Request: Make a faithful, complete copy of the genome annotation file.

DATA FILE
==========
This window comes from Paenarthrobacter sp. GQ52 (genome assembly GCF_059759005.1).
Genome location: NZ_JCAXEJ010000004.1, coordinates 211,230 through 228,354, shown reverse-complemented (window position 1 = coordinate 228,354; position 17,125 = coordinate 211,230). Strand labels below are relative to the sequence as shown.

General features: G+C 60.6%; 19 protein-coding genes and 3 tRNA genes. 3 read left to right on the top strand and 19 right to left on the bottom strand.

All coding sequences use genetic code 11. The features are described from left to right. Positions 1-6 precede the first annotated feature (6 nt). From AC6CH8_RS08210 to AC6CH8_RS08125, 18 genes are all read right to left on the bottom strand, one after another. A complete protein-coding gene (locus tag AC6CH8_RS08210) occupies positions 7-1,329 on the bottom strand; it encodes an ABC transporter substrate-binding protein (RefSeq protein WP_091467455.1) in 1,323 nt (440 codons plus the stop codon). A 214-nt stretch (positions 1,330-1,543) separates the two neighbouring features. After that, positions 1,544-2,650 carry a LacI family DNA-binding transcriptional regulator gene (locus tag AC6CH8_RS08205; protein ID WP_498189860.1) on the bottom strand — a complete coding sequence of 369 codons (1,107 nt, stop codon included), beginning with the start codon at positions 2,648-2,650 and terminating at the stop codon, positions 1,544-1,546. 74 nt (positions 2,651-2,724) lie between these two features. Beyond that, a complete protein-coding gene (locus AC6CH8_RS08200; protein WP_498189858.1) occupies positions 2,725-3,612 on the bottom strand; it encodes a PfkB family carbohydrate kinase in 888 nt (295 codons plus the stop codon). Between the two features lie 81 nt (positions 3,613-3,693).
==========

This window comes from Paenarthrobacter sp. GQ52 (genome assembly GCF_059759005.1).
Genome location: NZ_JCAXEJ010000004.1, coordinates 211,230 through 228,354, shown reverse-complemented (window position 1 = coordinate 228,354; position 17,125 = coordinate 211,230). Strand labels below are relative to the sequence as shown.

General features: G+C 60.6%; 19 protein-coding genes and 3 tRNA genes. 3 read left to right on the top strand and 19 right to left on the bottom strand.

All coding sequences use genetic code 11. The features are described from left to right. Positions 1-6 precede the first annotated feature (6 nt). From AC6CH8_RS08210 to AC6CH8_RS08125, 18 genes are all read right to left on the bottom strand, one after another. A complete protein-coding gene (locus tag AC6CH8_RS08210) occupies positions 7-1,329 on the bottom strand; it encodes an ABC transporter substrate-binding protein (RefSeq protein WP_091467455.1) in 1,323 nt (440 codons plus the stop codon). A 214-nt stretch (positions 1,330-1,543) separates the two neighbouring features. After that, positions 1,544-2,650 carry a LacI family DNA-binding transcriptional regulator gene (locus tag AC6CH8_RS08205; protein ID WP_498189860.1) on the bottom strand — a complete coding sequence of 369 codons (1,107 nt, stop codon included), beginning with the start codon at positions 2,648-2,650 and terminating at the stop codon, positions 1,544-1,546. 74 nt (positions 2,651-2,724) lie between these two features. Beyond that, a complete protein-coding gene (locus AC6CH8_RS08200; protein WP_498189858.1) occupies positions 2,725-3,612 on the bottom strand; it encodes a PfkB family carbohydrate kinase in 888 nt (295 codons plus the stop codon). Between the two features lie 81 nt (positions 3,613-3,693).